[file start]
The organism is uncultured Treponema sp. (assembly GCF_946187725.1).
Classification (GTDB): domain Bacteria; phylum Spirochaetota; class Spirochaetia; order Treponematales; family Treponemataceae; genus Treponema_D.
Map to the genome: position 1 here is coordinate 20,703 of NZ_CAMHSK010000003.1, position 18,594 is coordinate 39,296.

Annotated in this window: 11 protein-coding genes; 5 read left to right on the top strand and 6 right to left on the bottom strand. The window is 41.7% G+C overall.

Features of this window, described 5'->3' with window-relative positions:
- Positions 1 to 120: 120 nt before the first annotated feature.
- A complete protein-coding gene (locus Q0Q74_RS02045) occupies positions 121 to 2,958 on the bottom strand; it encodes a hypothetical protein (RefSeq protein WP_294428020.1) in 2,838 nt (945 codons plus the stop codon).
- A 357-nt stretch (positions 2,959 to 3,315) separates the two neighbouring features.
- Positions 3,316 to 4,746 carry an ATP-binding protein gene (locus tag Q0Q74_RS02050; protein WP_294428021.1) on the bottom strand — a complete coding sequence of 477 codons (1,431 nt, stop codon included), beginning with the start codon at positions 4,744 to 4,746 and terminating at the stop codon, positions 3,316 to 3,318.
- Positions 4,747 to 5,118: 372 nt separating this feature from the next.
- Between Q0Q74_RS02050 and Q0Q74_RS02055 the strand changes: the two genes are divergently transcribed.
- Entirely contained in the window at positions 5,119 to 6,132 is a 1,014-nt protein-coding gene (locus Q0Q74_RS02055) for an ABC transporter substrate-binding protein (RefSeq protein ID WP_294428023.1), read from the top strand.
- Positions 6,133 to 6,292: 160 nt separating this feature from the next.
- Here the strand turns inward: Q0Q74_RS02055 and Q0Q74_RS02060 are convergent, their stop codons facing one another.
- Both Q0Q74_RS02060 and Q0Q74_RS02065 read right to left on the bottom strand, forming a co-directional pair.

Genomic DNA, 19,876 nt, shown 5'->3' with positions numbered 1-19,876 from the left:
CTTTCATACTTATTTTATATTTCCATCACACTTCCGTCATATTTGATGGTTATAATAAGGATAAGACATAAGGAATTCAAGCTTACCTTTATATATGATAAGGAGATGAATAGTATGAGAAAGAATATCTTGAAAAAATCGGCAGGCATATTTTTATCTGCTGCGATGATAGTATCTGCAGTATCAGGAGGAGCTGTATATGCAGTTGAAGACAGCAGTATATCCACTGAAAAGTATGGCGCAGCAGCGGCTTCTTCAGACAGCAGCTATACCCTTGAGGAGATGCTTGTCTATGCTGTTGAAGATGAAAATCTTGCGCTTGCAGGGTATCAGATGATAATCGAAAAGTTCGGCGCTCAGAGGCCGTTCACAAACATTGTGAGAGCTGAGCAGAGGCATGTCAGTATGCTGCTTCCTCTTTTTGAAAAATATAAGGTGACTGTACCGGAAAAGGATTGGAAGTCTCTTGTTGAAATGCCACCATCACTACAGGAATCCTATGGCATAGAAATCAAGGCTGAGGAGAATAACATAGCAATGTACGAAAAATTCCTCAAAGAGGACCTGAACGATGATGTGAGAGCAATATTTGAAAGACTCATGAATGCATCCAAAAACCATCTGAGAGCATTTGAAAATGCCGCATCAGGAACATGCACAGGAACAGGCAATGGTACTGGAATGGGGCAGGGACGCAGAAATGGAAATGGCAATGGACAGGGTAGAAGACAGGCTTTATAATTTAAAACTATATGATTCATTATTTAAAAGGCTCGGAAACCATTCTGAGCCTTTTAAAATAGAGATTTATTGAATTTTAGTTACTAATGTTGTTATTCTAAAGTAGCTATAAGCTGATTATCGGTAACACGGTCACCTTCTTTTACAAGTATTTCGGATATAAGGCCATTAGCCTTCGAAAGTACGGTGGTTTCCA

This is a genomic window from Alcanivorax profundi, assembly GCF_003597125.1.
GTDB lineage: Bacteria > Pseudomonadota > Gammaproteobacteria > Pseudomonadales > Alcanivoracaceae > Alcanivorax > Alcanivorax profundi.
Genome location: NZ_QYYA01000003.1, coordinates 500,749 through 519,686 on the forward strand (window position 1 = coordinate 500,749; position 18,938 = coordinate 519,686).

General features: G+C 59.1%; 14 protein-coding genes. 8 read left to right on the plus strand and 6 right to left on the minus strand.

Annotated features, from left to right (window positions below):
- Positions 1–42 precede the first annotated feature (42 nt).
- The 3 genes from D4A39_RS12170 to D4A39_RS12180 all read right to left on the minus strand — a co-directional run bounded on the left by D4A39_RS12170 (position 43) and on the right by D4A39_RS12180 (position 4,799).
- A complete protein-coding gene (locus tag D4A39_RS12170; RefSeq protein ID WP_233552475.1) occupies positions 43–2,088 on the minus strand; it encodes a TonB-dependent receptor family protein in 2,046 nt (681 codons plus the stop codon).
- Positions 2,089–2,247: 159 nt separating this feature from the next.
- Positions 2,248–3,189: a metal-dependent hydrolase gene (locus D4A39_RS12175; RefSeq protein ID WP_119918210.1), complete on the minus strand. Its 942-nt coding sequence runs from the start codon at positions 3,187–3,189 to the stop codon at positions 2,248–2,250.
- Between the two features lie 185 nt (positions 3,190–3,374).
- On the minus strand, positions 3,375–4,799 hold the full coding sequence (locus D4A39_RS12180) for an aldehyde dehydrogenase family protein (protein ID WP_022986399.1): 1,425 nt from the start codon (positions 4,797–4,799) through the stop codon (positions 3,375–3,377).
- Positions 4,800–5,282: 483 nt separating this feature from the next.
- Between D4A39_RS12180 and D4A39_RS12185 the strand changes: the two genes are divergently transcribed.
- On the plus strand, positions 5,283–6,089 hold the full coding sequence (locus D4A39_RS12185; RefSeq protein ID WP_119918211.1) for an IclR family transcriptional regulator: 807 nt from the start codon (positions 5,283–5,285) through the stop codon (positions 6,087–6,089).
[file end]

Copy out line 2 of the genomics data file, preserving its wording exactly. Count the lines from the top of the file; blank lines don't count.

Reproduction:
Classification (GTDB): domain Bacteria; phylum Spirochaetota; class Spirochaetia; order Treponematales; family Treponemataceae; genus Treponema_D.